How to Lower a Mortgage Principal

by Elle Di Jensen
Making one extra payment each year will save you thousands in interest.

Reducing the principal amount you owe on your home will reduce the amount of interest you pay over the term of the mortgage. For example, if you borrow $250,000 over 30 years at 5 percent interest and pay only your monthly payment of $1,342 every month, you'll end up paying $483,140. That's like paying double for your home. Another reason to lower your mortgage principal is if you owe more on your home than it is worth. You don't want to pay to sell your house when it comes time.

Pay It Down

Divide the amount of your mortgage payment in half. For example, half of a $1,342 monthly payment rounds up to $672.

Pay $672 to your mortgage company every other week instead of paying $1,342 once a month. This will have the effect of making one extra payment, all towards the principal, each year. It will reduce your principal by $1,367 yearly, saving you $42,055 in interest over the term of the loan.

Read your mortgage contract to see if your lender accepts principal payments annually on the anniversary of your loan. If so, find what percentage the company will allow. It may be anywhere from 10 percent up to 25 percent of the principal balance.

Open a savings account earmarked for extra money that is to go toward your annual principal payment. Each month deposit one-twelfth of the percentage amount your mortgage company will accept. For example, if your principal is currently $200,000 and you can pay 10 percent annually, you'll want to set aside about $1,667 each month to pay $20,000 on your mortgage anniversary date.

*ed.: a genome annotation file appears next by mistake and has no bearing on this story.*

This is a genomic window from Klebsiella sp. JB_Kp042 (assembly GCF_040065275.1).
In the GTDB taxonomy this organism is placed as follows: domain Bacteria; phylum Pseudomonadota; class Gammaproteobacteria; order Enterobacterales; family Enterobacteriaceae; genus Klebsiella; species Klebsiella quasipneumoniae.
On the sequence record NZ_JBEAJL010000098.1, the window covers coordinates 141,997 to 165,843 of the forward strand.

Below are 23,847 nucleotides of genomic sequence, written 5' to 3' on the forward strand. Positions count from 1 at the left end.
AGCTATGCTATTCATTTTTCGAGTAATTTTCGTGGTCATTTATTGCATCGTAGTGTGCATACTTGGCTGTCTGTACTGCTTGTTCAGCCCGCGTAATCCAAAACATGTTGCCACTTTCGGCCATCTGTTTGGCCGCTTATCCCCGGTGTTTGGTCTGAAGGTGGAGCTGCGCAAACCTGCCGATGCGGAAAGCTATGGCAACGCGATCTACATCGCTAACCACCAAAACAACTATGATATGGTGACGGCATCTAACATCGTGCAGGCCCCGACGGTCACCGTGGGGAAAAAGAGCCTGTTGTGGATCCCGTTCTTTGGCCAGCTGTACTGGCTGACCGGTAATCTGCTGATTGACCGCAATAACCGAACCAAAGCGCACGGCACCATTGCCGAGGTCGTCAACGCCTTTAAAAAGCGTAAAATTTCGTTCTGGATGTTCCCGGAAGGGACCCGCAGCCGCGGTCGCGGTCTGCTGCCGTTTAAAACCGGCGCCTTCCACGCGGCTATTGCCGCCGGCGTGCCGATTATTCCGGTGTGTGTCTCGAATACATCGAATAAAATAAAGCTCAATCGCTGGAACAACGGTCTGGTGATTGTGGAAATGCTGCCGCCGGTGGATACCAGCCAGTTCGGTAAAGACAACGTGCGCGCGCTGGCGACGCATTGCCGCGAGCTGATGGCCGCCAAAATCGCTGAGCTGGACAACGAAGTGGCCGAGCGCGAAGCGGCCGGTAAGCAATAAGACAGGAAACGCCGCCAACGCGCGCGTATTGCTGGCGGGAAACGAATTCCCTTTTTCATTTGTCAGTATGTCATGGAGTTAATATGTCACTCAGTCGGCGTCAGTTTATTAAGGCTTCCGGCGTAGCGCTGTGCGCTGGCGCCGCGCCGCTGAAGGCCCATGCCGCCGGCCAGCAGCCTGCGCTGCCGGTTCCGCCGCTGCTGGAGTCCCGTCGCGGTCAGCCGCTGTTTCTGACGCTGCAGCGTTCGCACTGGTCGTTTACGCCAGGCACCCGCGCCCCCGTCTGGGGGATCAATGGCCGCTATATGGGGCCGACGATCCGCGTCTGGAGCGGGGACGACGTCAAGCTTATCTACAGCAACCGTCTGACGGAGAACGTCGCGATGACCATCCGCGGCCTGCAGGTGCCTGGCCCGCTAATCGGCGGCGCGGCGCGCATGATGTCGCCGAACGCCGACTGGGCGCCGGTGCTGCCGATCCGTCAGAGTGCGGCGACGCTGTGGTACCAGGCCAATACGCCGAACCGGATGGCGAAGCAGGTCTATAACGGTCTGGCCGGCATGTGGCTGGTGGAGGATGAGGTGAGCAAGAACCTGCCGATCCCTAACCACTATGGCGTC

Lenders' Programs

Determine if you meet the criteria for a principal reduction program, or PRP. They include owing more on your home than it is worth, being current on mortgage payments, living in the home you owe the mortgage on, having a credit score of at least 500 and qualifying for a refinance.

Contact your current mortgage holder to see if they offer a PRP or short refinance program, known as SRP. Discuss requirements and qualifications, as each lender's programs may differ.

Apply for an SRP or PRP with your lender or make application with a new lender if your current company doesn't have PRP options.

About the Author

Elle Di Jensen has been a writer and editor since 1990. She began working in the fitness industry in 1987, and her experience includes editing and publishing a workout manual. She has an extended family of pets, including special needs animals. Jensen attended Idaho and Boise State Universities. Her work has appeared in various print and online publications.

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